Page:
Friday, May 30, 2014
West Virginia Throwing Lifeline to Students

“I refer to it as the quicksand of higher education. Students get in developmental (education) and they never get out.”

– James Skidmore, Chancellor of the West Virginia Community and Technical College System

. . . And with that statement in a recent story by West Virginia Public Broadcasting, Chancellor Skidmore has captured the urgency to overhaul remedial education and dramatically increase the percent of students who complete gateway college-level courses within one academic year.

Chancellor Skidmore has rallied community and technical college presidents to throw a lifeline to West Virginia students. Beginning this fall, community and technical college presidents will implement plans to ensure that 70% of students currently placed into remedial education receive academic support while enrolled in college-level courses, as a corequisite – rather than the traditional prerequisite remediation that has failed West Virginia students.

Chancellor Skidmore’s statements are not hyperbole – with 64% of all community and technical college system students requiring remedial education and only a 13% graduation rate, many students are never finding their way out of remedial education. The quicksand analogy is apt, with many students placed in up to three levels of remedial education, it is easy to see how students are fighting for their college careers, but only sinking deeper – deeper in debt and further from their college goals.

While West Virginia’s commitment is groundbreaking, it isn’t sudden.  After receiving a Complete College America Completion Innovation Challenge Grant, the West Virginia Higher Education Policy Commission offered four-year and two-year colleges the opportunity to reform their developmental education programs. Several colleges seized the opportunity, others waivered. Unsatisfied with results, West Virginia joined eight other states at a Gateway Course Success: Scaling Corequisite Support Academy sponsored by CCA last summer.  At that academy, the West Virginia team devised a plan to scale corequisite remedial education at all community and technical colleges. West Virginia sealed the deal this past January when they partnered with CCA to host an in-state academy where all community and technical colleges, as well as several four year institutions, developed implementation plans.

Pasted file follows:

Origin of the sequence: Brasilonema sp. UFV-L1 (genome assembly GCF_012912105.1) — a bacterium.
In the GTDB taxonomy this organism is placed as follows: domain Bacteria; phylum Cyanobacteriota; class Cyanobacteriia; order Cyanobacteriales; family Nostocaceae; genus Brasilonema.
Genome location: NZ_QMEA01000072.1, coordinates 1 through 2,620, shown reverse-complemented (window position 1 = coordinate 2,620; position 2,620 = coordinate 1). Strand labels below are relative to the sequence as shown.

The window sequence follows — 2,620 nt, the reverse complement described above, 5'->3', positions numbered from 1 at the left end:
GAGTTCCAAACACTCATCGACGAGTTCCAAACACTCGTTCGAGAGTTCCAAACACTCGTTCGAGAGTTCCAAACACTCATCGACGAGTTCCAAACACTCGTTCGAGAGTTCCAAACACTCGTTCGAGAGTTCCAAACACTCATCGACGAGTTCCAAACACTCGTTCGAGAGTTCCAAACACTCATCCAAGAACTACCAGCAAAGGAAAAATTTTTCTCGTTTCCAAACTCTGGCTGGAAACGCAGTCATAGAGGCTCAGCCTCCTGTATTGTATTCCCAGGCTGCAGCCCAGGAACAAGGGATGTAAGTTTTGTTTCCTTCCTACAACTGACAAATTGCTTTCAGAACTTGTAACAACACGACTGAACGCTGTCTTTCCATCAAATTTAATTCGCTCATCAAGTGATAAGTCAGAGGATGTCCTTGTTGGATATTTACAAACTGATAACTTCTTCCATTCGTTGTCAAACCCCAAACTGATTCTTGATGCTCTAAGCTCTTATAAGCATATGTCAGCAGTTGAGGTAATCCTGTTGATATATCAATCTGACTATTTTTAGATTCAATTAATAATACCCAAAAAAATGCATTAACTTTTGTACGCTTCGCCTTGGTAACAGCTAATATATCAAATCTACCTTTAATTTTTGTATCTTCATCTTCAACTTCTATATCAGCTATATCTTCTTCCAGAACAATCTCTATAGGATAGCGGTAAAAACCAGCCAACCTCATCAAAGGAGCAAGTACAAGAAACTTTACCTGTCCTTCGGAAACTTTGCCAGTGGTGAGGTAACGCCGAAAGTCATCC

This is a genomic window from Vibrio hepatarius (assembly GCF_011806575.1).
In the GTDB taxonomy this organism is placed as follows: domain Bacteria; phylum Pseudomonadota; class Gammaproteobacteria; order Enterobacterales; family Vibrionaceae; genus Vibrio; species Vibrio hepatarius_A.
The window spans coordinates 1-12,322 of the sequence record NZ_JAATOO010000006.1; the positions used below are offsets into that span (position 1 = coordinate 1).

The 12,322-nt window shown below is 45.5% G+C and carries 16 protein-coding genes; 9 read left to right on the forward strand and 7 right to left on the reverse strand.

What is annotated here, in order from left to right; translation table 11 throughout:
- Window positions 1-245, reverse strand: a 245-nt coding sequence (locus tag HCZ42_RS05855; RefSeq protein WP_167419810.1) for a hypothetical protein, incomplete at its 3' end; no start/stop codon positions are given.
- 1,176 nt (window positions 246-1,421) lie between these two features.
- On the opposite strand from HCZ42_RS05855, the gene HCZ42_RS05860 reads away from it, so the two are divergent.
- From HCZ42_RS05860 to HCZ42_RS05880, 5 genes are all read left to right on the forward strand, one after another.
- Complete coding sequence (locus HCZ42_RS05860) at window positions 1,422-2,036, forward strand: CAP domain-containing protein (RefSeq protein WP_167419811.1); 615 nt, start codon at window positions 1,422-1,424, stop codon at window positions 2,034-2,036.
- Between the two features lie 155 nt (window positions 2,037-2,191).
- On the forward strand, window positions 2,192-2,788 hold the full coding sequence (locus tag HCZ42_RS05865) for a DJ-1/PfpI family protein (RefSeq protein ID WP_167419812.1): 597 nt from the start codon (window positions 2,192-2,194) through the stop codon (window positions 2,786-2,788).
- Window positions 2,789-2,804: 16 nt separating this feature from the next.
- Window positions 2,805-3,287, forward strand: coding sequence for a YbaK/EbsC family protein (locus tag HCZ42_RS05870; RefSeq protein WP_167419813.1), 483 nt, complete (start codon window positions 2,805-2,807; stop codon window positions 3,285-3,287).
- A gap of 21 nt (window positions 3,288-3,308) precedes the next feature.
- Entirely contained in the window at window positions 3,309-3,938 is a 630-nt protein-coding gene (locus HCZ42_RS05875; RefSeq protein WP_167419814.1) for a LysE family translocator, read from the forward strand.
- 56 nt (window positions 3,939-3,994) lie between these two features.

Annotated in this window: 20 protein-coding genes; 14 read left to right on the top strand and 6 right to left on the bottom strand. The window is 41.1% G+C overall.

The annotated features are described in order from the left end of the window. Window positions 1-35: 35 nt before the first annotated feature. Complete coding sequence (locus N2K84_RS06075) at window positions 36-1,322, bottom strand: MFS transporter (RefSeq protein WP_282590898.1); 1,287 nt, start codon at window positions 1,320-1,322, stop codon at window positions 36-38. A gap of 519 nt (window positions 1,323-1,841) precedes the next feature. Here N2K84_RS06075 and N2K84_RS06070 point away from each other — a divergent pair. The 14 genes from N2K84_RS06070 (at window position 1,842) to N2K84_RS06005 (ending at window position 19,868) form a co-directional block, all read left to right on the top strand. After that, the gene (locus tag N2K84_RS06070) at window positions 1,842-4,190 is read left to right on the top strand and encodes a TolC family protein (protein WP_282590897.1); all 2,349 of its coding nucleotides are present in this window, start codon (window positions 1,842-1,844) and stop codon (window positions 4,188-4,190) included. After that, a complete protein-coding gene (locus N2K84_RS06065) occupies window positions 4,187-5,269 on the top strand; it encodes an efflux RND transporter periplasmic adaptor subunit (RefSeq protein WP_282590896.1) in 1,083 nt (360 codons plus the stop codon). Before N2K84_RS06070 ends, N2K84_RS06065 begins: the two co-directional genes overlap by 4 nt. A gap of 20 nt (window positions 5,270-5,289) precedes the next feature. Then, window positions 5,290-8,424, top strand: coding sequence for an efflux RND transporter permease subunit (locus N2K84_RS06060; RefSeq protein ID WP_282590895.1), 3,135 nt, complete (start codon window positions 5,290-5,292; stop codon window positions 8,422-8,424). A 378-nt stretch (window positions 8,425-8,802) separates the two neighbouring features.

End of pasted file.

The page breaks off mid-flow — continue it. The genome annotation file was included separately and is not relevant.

As the West Virginia Public Broadcasting story describes, corequisite remediation is not a singular instructional model. Colleges are implementing a variety of strategies to include 45-minute tutoring sessions and proctored computer labs. West Virginia realizes that corequisite remedial education is not just an alternative instructional model, but a fundamental redesign of the way to support students who are not optimally prepared for college-level work. By committing to corequisite at scale, West Virginia colleges will now recalibrate their instructional innovations to be delivered while students are enrolled in gateway college courses.

What is most impressive about West Virginia’s efforts is that they have made this commitment without a legislative mandate or through a statewide governing body.  While described as a system, West Virginia’s community and technical colleges are independent institutions with their own Boards of Governors. Without these policy tools at his disposal, Chancellor Skidmore and his team have had to use data, the expertise of national corequisite reformers and their powers of persuasion to mobilize support. West Virginia’s example demonstrates that large scale reform can occur in even the most decentralized state higher education systems.

West Virginia joins Connecticut and Indiana as lead states in the movement to scale corequisite remedial education. In total, 22 states have made a commitment to dramatically increase the percent of students who complete gateway college courses in one academic year.  With progress like that, we are likely to see thousands of students grabbing lifelines and pulling themselves through college-level courses to college degrees in the coming months and years.

posted by Bruce Vandal


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